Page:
Federal, State, and School Leaders Highlight National Children's Mental Health Day at Garden City Elementary School

Published on Thursday, May 09, 2024

CRANSTON, RI -- Rhode Island Department of Education (RIDE) Deputy Commissioner Lisa Odom-Villella, Director of the Department of Behavioral Healthcare, Developmental Disabilities and Hospitals (BHDDH) Director Richard Leclerc, Department of Children, Youth, and Families (DCYF) Director Ashley Deckert, Cranston Superintendent Jeannine Nota-Masse, and Principal Bryan Byerlee today welcomed U.S. Department of Health and Human Services (HHS) Assistant Secretary for Mental Health and Substance Use and the leader of the Substance Abuse and Mental Health Services Administration (SAMHSA) Dr. Miriam Delphin-Rittmon to Garden City Elementary School to spotlight National Children’s Mental Health Day. As a vital component of National Mental Health Awareness Month, this special day aims to destigmatize conversations surrounding children's mental health and promote access to resources and support systems for children, families and caregivers.  

As part of the visit, first and second grade students gave a presentation on schoolwide efforts around inclusion and belonging following a tour of the school highlighting the school’s wellness features and spaces led by fourth and fifth grade ambassadors. Garden City was also recently awarded a Green Ribbon award from the U.S. Department of Education for their success in reducing environmental impact and costs, improving health and wellness of students and staff, and providing effective sustainability education. 

An agency within the HHS, SAMHSA leads public health efforts to advance the behavioral health of the nation. For more than 20 years, SAMHSA has recognized Children’s Mental Health Day as part of Mental Health Awareness Month to bring attention to the mental health needs of children and young people.  

“Children’s Mental Health Day was started by SAMHSA nearly two decades ago to raise awareness about the mental health needs of children and young people. With the aftermath of the COVID-19 pandemic and the mental health crisis that followed, there is now a more broad understanding and concern for mental health issues and how they can affect children, even though many of these issues were present prior to the pandemic,” said Assistant Secretary Delphin-Rittmon. “SAMHSA is responding to the mental health needs of young people with a public health approach – from early childhood to young adulthood – that focuses on promotion, prevention, treatment, and recovery.”  

“By prioritizing early intervention, education, and community support, Rhode Island is laying the groundwork for a healthier, more resilient society,” said Governor Dan McKee. “I extend my gratitude to SAMHSA, RIDE, our community partners, and all of Rhode Island’s educators and support staff working daily to promote the wellbeing of Rhode Island children. Thank you for your compassion, strength, and dedication to building a brighter future for our state.”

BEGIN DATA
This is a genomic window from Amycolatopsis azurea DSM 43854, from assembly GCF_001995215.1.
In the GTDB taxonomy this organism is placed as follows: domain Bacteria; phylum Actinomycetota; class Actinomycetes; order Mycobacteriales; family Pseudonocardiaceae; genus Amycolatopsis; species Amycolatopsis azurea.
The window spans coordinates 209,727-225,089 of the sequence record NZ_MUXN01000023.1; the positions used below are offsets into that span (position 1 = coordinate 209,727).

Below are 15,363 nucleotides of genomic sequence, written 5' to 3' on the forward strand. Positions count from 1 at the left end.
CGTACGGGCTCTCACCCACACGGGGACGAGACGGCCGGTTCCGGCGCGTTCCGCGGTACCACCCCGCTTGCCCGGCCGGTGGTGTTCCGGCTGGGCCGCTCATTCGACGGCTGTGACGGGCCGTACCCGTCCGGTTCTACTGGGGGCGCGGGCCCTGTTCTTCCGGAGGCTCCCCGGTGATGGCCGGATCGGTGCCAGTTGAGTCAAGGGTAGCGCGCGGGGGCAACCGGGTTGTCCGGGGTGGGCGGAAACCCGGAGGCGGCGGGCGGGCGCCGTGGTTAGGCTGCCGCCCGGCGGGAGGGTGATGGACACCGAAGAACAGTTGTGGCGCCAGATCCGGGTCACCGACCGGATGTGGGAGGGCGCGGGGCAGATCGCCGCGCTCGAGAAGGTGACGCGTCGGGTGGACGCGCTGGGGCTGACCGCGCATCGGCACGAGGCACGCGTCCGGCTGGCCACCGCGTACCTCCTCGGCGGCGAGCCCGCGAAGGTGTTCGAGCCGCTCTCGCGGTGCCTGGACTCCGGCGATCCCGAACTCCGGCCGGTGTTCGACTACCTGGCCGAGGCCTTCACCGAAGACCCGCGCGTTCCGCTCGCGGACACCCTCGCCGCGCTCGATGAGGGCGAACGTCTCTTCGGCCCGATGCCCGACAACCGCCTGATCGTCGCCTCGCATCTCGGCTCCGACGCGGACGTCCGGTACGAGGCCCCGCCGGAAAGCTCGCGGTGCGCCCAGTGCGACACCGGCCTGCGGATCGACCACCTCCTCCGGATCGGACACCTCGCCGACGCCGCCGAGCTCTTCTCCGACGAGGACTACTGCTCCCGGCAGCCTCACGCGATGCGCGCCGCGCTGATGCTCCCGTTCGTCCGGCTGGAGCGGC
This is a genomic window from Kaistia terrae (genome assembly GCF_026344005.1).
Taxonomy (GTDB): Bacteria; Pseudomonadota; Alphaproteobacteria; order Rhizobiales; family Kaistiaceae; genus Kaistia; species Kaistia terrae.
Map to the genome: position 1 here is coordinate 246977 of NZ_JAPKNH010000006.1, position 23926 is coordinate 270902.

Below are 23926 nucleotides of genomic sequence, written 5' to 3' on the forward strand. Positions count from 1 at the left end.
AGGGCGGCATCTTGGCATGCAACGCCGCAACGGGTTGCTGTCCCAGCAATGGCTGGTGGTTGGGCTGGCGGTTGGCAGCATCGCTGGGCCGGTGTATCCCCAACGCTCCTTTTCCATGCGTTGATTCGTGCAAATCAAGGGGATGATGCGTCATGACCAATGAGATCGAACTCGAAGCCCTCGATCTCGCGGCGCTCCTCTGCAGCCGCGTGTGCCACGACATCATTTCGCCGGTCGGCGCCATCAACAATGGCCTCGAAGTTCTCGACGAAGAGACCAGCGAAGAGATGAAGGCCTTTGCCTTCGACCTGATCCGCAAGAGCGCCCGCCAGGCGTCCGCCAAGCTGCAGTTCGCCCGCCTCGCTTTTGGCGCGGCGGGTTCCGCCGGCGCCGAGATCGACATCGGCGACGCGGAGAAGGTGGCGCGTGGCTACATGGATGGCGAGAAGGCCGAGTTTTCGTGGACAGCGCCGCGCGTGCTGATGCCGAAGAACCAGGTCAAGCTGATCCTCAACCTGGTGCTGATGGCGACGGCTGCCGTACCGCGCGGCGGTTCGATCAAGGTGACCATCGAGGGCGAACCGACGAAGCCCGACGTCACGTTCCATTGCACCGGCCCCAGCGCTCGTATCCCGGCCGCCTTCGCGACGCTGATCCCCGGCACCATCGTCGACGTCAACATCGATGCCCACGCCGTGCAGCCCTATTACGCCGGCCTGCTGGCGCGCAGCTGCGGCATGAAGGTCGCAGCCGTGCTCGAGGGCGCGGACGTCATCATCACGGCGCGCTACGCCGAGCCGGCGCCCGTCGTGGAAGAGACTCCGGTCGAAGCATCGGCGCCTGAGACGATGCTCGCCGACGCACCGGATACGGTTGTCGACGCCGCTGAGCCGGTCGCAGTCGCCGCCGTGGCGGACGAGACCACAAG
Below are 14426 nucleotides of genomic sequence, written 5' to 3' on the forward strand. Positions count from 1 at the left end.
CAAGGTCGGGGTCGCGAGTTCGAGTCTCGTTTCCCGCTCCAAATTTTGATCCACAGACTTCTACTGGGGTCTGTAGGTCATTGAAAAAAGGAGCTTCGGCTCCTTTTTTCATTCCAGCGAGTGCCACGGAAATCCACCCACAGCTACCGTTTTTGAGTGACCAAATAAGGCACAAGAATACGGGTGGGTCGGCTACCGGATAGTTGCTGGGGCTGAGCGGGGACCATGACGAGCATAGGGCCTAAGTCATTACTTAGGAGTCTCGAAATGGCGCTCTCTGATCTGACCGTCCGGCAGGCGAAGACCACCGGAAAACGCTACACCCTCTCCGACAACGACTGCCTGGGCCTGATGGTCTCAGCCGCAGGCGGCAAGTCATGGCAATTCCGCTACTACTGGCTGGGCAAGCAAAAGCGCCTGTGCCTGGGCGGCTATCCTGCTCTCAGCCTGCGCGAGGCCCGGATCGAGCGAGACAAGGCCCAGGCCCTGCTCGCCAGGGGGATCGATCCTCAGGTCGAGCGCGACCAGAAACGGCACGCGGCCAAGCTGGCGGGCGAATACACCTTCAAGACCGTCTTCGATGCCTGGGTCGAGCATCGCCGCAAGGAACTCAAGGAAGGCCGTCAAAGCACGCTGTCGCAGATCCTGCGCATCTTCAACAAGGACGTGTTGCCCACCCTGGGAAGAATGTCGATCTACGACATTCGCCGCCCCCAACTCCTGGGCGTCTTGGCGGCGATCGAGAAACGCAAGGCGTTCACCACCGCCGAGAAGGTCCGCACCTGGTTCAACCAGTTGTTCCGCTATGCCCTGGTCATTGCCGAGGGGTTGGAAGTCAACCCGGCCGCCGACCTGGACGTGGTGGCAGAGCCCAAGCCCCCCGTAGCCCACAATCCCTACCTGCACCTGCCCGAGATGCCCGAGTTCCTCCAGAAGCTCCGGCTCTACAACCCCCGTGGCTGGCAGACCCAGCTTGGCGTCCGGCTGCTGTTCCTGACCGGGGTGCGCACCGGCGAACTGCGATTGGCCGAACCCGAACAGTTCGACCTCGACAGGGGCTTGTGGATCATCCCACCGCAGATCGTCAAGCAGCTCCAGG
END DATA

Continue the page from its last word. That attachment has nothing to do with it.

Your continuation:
Through strategic partnerships and initiatives, RIDE and SAMHSA work closely to promote mental health awareness, prevention, and intervention within Rhode Island's educational system. Since 2018, RIDE has sought and received more than $50 million in competitive grant funding, including three Project AWARE (Advancing Wellness and Resiliency in Education) grants from SAMHSA. Nationwide, SAMHSA will invest more than $550 million this fiscal year (FY 2024) to support children’s mental health through numerous grant programs, including more than $110 million for Project AWARE. 

The goal of Project AWARE is to provide professional development opportunities to increase mental health literacy as well as support and guidance to connect schools and communities with appropriate resources. The grants have enabled RIDE to support 10 school districts, including Cranston, in assessing their current capacity and directing resources to continue building systemwide and systemic approaches that benefit the entire community. In 2022, RIDE launched “Let It Out,” a mental health campaign that addresses the needs of students by connecting them with trusted members of their school community and focused mental health services throughout Rhode Island.  

“A strong foundation of mental wellbeing not only enhances academic performance but also equips individuals with the resilience, adaptability, and interpersonal skills crucial for college and career,” said Board of Education Chair Michael Grey. “On this National Children’s Mental Health Day, I encourage us all to continue to have open and honest conversations around the mental health of our kids and work together to ensure all students can thrive.”